Negotiating on Credit Card Debt

You can often negotiate better interest rates, payment dates, and even long-term payment plans and settlements on your credit card debt.

It's often possible to negotiate terms, interest rates, and payments on credit card debt. You can also try to negotiate a settlement of the amount you owe. The steps you take and the options available will depend on your situation and the credit card company you're dealing with. Your options might include:

  • moving a payment date
  • reducing the interest rate
  • asking for a temporary payment reduction.
  • entering into a forbearance agreement, which requires no payments, for a specified amount of time
  • working out a long-term repayment plan with reduced or no interest, or
  • paying a lump-sum to settle the debt.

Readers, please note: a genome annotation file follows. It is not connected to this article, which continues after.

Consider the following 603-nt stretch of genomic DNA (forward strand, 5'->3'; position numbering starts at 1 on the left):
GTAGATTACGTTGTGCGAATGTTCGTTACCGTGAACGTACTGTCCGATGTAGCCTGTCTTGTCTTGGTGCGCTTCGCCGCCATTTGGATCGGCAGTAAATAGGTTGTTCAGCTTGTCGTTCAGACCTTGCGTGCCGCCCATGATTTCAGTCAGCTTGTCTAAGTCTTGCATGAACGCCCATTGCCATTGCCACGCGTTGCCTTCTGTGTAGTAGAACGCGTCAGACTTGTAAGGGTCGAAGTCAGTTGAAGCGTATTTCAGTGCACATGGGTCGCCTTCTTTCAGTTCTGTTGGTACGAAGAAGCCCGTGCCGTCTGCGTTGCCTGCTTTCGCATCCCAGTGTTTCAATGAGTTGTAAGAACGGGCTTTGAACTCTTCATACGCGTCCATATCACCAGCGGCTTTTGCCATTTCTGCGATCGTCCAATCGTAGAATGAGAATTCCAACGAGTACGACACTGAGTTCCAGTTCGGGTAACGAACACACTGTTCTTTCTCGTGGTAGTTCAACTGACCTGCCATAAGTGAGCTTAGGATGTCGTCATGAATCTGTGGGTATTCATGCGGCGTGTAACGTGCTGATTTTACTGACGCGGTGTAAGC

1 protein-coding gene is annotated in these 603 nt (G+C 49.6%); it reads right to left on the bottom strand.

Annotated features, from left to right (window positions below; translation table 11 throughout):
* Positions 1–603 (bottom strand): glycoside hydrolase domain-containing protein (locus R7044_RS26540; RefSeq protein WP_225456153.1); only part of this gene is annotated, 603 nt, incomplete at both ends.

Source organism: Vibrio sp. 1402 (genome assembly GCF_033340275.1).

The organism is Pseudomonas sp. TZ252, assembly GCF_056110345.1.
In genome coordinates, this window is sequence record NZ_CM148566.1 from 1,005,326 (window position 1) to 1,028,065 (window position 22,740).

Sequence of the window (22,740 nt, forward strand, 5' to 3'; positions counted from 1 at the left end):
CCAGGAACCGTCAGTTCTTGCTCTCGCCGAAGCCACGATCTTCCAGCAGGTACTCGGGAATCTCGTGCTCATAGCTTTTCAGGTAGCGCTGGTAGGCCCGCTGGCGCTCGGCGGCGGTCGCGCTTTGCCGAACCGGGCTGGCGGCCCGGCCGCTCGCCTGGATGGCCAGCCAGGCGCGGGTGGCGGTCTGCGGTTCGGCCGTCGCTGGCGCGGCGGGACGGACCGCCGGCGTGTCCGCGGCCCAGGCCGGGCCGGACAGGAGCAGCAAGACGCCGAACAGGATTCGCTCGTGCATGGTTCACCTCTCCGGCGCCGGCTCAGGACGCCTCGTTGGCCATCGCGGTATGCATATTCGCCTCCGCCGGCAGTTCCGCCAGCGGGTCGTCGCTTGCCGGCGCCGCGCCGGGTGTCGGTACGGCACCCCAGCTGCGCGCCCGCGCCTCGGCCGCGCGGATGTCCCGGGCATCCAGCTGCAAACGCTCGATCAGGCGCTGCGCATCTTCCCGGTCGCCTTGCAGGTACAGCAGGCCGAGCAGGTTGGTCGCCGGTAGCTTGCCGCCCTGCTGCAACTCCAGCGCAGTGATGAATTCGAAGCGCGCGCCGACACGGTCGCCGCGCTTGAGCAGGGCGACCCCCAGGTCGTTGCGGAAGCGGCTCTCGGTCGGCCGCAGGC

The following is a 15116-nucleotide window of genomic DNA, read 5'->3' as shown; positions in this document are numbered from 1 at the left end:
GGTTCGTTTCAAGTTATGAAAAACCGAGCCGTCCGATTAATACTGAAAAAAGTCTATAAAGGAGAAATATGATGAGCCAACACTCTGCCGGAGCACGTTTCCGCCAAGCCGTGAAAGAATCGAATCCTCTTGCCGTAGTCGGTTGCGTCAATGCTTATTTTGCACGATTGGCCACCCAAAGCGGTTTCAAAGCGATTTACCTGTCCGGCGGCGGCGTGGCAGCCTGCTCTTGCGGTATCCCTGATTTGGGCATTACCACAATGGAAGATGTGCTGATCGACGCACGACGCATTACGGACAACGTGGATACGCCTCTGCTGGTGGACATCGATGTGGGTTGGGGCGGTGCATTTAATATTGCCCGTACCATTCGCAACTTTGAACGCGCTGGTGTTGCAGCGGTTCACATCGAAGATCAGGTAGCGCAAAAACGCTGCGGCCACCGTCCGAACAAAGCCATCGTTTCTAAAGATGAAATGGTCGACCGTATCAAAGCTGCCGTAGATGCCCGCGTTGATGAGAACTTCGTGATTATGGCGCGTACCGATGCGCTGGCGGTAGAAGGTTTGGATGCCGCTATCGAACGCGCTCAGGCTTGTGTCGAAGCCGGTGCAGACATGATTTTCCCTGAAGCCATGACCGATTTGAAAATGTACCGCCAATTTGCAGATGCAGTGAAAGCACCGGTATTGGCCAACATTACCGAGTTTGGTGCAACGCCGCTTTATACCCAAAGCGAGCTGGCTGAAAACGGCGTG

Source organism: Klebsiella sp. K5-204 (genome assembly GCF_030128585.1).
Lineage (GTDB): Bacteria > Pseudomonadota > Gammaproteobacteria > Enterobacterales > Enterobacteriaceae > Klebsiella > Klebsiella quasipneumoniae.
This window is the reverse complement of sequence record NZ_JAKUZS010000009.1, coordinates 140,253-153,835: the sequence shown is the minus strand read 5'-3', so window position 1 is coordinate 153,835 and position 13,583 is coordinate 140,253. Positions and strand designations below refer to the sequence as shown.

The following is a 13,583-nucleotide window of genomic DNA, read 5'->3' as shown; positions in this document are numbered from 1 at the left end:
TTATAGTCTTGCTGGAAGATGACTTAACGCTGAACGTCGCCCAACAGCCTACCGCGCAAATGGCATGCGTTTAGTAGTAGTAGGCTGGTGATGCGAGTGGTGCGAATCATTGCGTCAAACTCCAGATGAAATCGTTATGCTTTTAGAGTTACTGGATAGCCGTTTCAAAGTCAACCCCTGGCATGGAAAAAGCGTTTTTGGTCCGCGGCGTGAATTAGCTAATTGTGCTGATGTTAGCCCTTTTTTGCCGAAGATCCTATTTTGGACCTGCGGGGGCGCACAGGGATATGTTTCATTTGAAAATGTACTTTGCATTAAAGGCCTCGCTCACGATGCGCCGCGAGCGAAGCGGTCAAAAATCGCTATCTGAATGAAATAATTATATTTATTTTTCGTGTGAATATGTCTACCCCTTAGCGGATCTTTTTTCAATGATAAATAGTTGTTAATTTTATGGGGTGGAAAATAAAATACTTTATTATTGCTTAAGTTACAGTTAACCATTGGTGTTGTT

Your negotiating strategy will primarily depend on timing. If you're not struggling with your payments, you might be able to get a better interest rate. If, however, you're in financial hot water, you might be able to get better payment terms or dates, perhaps a reprieve from payments, or settle the debt for less than you owe.

How to Negotiate When Times Are Good

If you're not having trouble paying your debts and you have a good credit history, you might want to contact your credit card companies to ask for a lower interest rate. While the answer could initially be no, if you tell them that you're considering switching to a card with a lower rate, they might be willing to work with you.

How to Negotiate When You're Having Financial Problems